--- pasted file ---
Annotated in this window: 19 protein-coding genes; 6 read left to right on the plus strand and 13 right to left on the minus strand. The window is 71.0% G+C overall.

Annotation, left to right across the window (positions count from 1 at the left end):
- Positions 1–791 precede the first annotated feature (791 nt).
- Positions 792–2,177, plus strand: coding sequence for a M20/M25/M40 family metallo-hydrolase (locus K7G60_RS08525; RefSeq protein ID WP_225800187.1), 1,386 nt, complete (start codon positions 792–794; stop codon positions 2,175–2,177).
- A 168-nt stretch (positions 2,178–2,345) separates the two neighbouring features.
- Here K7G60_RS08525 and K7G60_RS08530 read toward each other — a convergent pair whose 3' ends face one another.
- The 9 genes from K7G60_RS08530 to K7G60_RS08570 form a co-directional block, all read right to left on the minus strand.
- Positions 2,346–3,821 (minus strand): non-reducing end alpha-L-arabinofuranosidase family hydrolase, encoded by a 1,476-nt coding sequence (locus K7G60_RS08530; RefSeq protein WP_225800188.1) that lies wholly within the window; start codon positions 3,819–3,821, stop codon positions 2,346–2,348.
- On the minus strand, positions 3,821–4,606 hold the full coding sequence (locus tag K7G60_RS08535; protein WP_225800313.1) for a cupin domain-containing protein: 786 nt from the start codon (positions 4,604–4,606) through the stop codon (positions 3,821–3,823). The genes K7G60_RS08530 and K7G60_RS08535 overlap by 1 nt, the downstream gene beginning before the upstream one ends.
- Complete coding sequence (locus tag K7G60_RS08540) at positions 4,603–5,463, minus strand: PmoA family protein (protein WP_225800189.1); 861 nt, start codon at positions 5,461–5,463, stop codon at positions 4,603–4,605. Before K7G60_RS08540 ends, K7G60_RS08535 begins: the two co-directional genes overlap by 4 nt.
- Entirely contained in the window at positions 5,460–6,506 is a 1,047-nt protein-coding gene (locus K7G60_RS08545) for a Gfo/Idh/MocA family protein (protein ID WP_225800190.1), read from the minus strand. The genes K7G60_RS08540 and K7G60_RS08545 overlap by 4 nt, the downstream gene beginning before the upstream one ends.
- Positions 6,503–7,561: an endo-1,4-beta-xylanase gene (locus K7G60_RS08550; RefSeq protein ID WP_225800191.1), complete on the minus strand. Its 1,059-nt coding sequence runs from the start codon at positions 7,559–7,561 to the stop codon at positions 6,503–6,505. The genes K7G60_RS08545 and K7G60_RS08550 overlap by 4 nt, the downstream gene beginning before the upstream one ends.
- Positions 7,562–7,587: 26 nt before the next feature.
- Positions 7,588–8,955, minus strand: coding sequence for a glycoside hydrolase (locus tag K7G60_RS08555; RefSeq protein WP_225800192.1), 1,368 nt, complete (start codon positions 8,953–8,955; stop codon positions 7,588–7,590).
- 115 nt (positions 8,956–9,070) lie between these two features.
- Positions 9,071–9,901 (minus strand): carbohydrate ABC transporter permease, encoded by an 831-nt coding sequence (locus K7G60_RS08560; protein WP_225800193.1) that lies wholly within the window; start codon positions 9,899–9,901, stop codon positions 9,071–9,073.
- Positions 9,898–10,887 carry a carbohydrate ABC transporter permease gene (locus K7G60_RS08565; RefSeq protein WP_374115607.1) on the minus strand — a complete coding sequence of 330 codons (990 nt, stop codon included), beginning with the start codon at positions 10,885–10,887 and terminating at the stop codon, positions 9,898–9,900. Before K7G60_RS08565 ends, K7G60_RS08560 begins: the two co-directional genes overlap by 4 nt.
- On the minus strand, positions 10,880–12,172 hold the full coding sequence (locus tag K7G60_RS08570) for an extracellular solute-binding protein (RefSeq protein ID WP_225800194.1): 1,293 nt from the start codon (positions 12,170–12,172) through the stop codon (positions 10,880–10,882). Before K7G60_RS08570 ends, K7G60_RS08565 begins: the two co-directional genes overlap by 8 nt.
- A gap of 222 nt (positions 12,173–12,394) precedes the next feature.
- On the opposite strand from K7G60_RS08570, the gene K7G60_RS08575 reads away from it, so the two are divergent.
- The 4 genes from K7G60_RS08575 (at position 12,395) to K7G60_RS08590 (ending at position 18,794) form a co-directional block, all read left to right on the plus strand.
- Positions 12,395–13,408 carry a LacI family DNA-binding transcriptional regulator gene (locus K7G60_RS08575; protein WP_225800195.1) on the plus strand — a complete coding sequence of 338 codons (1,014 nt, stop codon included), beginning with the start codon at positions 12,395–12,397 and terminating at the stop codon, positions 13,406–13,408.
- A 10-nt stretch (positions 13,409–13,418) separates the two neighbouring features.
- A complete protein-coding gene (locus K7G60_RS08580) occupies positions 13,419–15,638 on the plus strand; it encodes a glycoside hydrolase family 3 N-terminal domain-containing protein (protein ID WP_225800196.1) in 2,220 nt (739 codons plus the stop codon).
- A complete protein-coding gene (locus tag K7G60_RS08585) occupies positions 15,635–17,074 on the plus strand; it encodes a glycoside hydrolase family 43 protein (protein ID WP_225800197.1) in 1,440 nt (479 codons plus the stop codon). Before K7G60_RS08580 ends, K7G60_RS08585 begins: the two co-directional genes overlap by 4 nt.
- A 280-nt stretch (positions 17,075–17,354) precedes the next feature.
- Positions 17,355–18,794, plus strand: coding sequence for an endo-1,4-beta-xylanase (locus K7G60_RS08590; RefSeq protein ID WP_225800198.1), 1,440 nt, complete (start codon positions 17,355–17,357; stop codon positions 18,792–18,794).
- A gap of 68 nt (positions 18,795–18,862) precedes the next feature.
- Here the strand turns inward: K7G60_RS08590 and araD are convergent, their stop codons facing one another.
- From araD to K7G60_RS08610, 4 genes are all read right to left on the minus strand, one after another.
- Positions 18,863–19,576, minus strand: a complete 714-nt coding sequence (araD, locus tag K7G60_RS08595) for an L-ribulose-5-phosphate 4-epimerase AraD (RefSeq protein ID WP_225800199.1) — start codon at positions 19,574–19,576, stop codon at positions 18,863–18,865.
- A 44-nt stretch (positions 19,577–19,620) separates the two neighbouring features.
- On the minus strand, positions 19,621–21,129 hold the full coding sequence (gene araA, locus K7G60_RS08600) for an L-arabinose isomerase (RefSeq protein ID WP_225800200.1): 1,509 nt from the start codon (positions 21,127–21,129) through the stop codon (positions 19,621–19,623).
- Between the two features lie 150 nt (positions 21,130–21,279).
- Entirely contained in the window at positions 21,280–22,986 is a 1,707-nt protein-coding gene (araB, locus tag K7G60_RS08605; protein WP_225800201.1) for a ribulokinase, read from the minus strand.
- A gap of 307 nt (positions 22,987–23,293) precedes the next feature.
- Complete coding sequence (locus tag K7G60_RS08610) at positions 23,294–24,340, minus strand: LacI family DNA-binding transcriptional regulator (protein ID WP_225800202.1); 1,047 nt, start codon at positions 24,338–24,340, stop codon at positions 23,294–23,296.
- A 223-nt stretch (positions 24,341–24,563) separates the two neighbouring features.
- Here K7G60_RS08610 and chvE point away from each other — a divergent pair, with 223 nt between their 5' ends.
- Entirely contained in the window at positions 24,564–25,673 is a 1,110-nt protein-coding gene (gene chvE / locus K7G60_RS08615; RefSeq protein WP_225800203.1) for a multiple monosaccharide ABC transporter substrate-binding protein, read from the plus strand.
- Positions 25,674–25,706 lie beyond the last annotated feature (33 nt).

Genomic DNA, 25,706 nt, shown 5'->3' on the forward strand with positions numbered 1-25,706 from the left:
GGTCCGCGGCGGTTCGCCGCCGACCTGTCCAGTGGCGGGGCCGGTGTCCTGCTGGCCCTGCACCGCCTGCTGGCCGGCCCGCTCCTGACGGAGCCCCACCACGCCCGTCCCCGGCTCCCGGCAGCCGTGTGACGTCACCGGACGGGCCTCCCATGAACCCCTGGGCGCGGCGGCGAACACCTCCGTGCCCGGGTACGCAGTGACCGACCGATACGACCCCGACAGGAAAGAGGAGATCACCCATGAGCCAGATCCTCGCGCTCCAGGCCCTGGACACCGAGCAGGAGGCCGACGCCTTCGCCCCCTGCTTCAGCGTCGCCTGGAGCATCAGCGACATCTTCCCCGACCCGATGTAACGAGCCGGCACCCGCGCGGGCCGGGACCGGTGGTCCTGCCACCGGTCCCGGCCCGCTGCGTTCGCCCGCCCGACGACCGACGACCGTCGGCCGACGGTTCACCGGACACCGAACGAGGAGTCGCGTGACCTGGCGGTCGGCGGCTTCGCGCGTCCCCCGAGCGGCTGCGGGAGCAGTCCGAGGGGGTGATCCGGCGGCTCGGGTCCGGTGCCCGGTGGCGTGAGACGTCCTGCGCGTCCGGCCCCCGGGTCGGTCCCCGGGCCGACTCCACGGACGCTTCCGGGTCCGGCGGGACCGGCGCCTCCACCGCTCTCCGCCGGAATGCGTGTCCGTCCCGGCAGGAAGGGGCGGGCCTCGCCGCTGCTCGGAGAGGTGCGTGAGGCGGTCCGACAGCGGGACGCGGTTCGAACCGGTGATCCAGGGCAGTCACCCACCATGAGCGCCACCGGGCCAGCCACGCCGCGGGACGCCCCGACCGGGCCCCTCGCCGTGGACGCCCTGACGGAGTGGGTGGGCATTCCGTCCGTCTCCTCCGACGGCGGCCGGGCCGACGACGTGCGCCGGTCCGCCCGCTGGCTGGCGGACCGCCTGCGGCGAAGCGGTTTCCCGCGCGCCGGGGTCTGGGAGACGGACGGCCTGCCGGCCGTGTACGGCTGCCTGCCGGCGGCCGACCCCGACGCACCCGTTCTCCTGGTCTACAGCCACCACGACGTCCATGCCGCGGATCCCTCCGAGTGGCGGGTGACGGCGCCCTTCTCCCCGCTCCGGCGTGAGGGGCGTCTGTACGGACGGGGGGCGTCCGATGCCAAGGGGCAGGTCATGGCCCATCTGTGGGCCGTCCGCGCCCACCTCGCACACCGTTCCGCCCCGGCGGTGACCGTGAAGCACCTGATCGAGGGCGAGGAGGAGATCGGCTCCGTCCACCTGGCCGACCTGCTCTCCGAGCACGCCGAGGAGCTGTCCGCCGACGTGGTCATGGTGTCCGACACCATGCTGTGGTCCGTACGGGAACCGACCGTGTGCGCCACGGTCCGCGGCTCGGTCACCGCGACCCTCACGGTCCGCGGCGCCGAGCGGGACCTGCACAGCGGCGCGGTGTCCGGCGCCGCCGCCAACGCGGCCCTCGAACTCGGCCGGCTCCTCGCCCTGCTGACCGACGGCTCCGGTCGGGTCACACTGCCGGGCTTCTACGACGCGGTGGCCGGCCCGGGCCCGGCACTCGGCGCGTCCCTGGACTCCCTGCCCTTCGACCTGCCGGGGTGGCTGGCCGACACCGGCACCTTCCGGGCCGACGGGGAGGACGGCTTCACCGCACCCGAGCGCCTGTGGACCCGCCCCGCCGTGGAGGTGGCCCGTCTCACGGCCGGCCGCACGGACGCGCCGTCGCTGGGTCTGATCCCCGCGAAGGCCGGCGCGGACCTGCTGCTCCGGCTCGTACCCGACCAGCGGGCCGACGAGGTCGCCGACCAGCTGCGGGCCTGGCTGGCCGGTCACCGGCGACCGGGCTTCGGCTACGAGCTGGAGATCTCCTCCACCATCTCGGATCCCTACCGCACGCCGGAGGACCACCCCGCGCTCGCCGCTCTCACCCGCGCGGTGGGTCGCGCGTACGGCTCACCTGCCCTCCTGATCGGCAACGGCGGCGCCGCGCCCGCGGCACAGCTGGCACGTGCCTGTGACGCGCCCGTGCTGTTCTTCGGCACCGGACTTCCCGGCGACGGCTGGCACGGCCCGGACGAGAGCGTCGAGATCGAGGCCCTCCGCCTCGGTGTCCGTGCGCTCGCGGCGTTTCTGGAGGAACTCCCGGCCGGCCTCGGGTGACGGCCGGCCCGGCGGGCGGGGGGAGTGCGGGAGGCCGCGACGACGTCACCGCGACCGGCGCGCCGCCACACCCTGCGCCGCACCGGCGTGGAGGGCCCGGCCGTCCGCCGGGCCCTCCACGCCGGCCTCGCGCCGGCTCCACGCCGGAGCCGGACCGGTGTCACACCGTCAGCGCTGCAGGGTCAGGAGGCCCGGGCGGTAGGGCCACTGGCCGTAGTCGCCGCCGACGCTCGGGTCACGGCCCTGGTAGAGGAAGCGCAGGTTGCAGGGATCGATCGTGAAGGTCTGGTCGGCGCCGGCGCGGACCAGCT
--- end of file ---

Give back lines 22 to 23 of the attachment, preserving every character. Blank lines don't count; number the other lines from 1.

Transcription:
- Positions 12,395–13,408 carry a LacI family DNA-binding transcriptional regulator gene (locus K7G60_RS08575; protein WP_225800195.1) on the plus strand — a complete coding sequence of 338 codons (1,014 nt, stop codon included), beginning with the start codon at positions 12,395–12,397 and terminating at the stop codon, positions 13,406–13,408.
- A 10-nt stretch (positions 13,409–13,418) separates the two neighbouring features.